At this point I could only gasp and rub my eyes. If you draw lines between Mine- head, Taunton and Wellington (Somerset) you will find that right in the middle of the triangle there is a village called Combe Florey. My family have been living there for 32 years, and although I have heard a certain number of complaints from law- abiding people about the increasing inva- sion of weekenders, I have heard no suggestion that the majority spend their weekends in misery. Taunton has always been a rough town, made much worse when they decided to turn the High Street into a 'shopping precinct' about 15 years ago. This was seen as an open invitation for all the young hooligans of the neighbour- hood to parade themselves and beat each other up. But at least they confine them- selves to their own group. In 32 years I have never felt a twinge of anxiety for
myself. After some thought, I decided that Johnson with his talk of 'youngish' men in the neighbourhood must be pulling my leg. This was a slightly cruel joke to play on the Telegraph's other four million readers, perhaps, but I decided to take it in good part. As I read on, the conviction har- dened: The price and availability of alcohol is [sic] something for which politicians can be held directly responsible . . . the Government should surely consider a change of policy . . When I was a young man just after the war, all alcoholic drinks, but especially spirits, were extremely expensive. Equally important, it was never easy to buy drink at all.
Ho, ho, ho, I chortled, and decided to ask him to lunch one weekend, to liquor him up a bit. Imagine my dismay when he refused even a glass of wine at lunch. Plainly he had read his own article, and forgotten it was written in jest . . .
Nanny Hurd, of course, could never have known. He read about these de- praved youngish men liquoring themselves up in the Taunton area with his fine white head of hair standing on end. Here was a wonderful excuse to spend more money, recruit more policemen, raise taxes, even declare a national state of emergency.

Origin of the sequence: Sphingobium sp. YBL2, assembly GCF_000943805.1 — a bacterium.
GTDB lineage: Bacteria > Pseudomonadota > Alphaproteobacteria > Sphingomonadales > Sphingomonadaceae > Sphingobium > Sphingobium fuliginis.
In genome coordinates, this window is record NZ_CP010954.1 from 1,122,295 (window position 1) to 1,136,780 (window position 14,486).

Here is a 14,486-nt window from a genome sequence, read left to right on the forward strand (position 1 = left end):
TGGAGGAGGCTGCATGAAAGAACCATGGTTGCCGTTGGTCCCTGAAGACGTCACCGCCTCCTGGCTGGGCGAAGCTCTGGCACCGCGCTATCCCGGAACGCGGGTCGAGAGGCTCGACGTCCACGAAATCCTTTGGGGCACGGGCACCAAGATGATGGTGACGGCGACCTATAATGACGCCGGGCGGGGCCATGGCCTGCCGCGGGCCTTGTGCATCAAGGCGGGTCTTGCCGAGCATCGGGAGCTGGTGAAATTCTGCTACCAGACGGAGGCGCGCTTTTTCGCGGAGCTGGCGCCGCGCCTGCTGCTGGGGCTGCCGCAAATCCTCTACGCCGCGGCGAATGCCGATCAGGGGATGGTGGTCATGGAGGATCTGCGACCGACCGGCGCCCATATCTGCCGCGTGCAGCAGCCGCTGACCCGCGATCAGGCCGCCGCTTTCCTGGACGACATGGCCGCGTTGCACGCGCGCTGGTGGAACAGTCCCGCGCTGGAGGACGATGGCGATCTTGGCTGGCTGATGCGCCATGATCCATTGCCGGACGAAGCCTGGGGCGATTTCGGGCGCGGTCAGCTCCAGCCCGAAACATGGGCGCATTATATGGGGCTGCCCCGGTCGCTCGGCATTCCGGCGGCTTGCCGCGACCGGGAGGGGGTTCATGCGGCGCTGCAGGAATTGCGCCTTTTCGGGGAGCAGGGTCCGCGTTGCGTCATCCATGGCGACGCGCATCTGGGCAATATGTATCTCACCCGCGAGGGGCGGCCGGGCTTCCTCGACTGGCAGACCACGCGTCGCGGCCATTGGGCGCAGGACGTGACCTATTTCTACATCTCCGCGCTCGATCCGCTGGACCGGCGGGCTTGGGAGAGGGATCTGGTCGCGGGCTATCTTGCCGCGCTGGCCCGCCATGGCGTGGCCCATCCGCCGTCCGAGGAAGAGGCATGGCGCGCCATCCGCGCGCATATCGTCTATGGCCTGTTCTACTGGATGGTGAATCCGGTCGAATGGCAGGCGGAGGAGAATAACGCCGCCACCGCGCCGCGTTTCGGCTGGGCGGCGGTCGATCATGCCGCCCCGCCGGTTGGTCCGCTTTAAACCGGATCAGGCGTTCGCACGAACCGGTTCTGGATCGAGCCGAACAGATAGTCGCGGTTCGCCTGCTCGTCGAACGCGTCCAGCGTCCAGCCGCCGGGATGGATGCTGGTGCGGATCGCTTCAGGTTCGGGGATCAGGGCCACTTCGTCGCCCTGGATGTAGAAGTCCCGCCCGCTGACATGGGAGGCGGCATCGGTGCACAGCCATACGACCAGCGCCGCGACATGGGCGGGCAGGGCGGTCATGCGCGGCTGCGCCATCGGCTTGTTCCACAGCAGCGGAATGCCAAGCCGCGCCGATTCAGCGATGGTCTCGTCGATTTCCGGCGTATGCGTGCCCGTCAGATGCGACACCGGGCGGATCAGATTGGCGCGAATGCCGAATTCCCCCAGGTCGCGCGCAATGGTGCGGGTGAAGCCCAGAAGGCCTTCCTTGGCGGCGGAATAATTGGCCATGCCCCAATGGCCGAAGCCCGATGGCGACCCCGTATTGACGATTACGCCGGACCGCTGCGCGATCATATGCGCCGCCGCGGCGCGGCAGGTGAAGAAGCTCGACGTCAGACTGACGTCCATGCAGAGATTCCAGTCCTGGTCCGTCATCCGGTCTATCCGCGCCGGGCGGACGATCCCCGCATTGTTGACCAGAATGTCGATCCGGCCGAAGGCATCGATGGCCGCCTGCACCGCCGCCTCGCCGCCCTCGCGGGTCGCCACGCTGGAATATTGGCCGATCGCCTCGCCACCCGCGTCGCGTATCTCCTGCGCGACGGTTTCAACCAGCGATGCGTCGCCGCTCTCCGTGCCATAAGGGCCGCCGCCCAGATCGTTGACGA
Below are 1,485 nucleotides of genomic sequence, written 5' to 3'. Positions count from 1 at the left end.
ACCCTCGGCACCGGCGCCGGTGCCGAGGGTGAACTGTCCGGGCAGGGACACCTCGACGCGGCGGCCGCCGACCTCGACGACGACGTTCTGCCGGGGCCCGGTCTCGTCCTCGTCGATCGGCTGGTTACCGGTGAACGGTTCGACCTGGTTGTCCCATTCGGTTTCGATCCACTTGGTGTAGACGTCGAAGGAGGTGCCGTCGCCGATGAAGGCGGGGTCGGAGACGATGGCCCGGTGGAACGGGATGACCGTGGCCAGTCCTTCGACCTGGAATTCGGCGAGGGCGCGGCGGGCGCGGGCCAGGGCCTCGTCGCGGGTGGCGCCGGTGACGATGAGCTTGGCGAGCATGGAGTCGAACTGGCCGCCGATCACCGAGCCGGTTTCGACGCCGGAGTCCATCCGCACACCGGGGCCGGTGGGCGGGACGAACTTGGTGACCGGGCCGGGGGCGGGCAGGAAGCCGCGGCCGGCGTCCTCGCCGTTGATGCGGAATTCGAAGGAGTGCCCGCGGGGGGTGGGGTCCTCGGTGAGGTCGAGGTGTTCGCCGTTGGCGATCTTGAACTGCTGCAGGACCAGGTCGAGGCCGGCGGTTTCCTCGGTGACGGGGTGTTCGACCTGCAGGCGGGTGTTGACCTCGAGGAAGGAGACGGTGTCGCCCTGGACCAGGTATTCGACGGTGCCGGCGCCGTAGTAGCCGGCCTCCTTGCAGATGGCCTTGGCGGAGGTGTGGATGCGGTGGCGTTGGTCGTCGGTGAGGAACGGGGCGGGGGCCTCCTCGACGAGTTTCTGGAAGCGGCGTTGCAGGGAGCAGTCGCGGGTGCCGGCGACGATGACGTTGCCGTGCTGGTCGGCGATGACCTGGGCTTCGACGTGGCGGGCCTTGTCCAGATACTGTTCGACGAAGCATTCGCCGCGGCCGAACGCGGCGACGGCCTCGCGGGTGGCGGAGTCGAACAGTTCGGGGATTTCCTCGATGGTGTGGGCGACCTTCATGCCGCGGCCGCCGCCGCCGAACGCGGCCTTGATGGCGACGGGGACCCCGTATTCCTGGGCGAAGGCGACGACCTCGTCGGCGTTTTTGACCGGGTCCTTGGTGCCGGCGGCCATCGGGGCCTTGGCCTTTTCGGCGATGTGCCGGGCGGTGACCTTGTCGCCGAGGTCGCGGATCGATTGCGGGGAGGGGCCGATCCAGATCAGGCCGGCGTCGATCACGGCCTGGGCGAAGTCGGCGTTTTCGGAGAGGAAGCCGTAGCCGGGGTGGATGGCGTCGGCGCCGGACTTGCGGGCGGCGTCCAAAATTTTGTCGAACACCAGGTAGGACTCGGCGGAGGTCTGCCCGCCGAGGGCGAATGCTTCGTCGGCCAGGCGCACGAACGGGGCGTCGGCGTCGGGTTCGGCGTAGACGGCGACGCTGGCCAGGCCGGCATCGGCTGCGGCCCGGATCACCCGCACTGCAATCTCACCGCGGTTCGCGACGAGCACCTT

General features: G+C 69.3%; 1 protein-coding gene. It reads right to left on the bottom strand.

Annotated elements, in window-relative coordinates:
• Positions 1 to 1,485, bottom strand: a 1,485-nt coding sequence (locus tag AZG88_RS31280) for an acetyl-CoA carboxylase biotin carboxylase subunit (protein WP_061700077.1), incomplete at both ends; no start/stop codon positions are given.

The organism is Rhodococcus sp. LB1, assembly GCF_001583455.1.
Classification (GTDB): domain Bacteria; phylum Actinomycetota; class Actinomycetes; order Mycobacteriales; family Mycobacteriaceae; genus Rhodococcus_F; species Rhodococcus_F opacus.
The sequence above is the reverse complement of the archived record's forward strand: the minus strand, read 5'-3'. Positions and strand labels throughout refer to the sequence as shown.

And there's the danger of it. The role of journalists is to ridicule, humiliate and generally torment politicians, pour scorn on anything they propose to do and laugh at them when they do it. We should never, never, never suggest new ways for them to spend money or taxes they could increase, or new laws they could pass. Little as they need any encouragement, they will never thank a journalist for giving it to them. One might ask how Nanny Hurd dared to invent a wave of violent crime in Dorking when Paul Johnson had already discovered one for him in the Taunton area, but that is the way things are. It's the politician wot gets the pleasure, it's the poor journalist wot gets the blame.
Last Thursday, Bernard Levin wrote a brilliant article in the Times on the subject of a proposed Bill to abolish drug addiction before the US House of Representatives: `Right then, the drugs crisis is over, what shall we abolish next? Poverty? Disease? Unhappiness? Bad weather? Death? . . . New horizons open out on every side?
I just hope Nanny Hurd never got round to reading that one.